Towards an Asymmetric Diaspora?

by | Jun 3, 2024 | Editorial and Analysis, Greek Diaspora

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By Alex Billinis

The age of Greek mass emigration is dead. This is not something (necessary) to mourn, but, rather, something to recognize and recalibrate. The tens of thousands of Greeks, often whole families, flowing into Dusseldorf, New York, or Melbourne, is now passed into history. The Greek migrant of today is more likely a semipermanent migrant within the European Union, often without family, and much more likely to remain unmarried or to intermarry immediately than in the past. Such individuals do not necessarily form communities, but they remain wired and networked to the homeland, particularly in an era of instant communications.

The fact that neither the Greek government nor the Greek organizations abroad, including the ubiquitous church, have failed to recognize this does not make it any less true. Rather, it shows just how out of touch they are with facts on the ground in country and abroad.

So what is the model for Greece today? In my opinion, the model for Greece is a Greek model, but one from the Greek past.

No, not from the ancients, nor from the Byzantines. At some point, too, we have to stop seeking a Classical allusion for every Modern Greek plight. And no, not from the 1980s, which is where both the Greek organizations and the Greek government seem stuck in (see my article
https://neaproini.gr/2024/05/21/greece-and-its-diaspora-caught-in-a-time-warp/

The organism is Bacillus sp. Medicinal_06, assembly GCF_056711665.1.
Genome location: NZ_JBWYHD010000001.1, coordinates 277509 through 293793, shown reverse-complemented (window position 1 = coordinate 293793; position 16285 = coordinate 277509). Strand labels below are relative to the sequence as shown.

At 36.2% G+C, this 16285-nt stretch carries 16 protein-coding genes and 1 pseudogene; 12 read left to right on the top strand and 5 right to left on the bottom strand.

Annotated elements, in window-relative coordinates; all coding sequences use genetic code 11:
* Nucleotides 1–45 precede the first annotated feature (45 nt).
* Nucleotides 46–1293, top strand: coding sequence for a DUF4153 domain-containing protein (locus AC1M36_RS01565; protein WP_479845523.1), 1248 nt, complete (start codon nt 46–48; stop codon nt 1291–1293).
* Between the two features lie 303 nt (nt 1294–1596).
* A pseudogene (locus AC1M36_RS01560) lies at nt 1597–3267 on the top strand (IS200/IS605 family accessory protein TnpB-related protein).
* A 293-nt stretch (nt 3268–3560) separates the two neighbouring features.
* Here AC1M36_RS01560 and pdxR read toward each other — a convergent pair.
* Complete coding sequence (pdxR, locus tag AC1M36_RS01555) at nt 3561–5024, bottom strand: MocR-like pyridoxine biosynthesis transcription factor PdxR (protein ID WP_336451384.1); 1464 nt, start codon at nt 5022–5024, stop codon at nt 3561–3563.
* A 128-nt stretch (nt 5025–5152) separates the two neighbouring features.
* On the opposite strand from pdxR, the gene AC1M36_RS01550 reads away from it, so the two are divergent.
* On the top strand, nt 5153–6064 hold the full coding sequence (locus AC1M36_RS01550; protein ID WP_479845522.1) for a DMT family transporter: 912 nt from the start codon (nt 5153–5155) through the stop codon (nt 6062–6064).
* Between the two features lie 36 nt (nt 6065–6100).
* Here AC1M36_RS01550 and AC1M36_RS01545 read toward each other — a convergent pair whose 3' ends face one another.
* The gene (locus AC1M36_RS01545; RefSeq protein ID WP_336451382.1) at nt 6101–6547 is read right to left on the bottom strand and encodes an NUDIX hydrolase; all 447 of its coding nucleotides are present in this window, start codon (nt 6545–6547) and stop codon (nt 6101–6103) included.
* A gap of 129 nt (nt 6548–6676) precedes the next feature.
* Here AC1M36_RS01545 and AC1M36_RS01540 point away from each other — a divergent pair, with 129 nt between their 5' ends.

) The past in question is the Greek Diaspora from, say, 1750 to 1900, a wave that both predated the modern Greek state (which the Diaspora helped to birth) and saw the state through a difficult adolescence. This wave continued up to the present but was overshadowed by the mass immigration waves to the US, to Latin America, Australia, and in the 1950s to northern Europe.

This earlier wave was much smaller, and it included everyone from laborer to sailor to wealthy merchant or savant student. They sought wealth and an agency that the Ottoman Empire (and its Greek successor) denied them. From Austria-Hungary, to Southern Russia, to Egypt, and to the British Empire (and America) small colonies of Greeks, numbering in the few hundreds or thousands, often tied by geographic or family origins (such as Western Macedonia and Epirus or the ubiquitous Chiotes), and connected by a growing Greek merchant fleet, these merchants emerged as subtle, discreet power players in the global economy.

While enriching themselves, they also worked to liberate Greece—think of Rhigas Pheraios and Manto Mavrogenous in the Austrian Empire, or the Ypsilantis brothers in the Russian Empire—and in the aftermath of independence, they did their best to endow the Greek state with strong institutions and an industrial base. Count Capodistrias, a Corfiot aristocrat who served as Russian foreign minister came back to govern the new state and got a bullet in his gut for challenging the clans who wanted to replace Turkish pashas with Greek ones.

One of Greece’s best industrial enterprises was the shipyard complex at Syros, which in the 1860s produced ships on a par with yards elsewhere in Europe or the US. Though the fractious politics of the new state created headaches for Diaspora Greeks, the various magnates would often pitch in when needed to shore up state finances, or to endow educational or other institutions.

For example, the Sinas family from Northern Epirus became major industrialists in the Austrian Empire, often bankrolling the Austrian royal family and laying track across the empire, including to Trieste, the empire’s chief port whose shipping was in the hands of Greeks and Serbs. In addition to financing Chain Bridge in Budapest (one of the city’s greatest landmarks) his family founded the Arsakeio school and commissioned the Athens Observatory. Georgios and his son Simon Sinas also served in various diplomatic roles for Greece, in Austria-Hungary and Germany.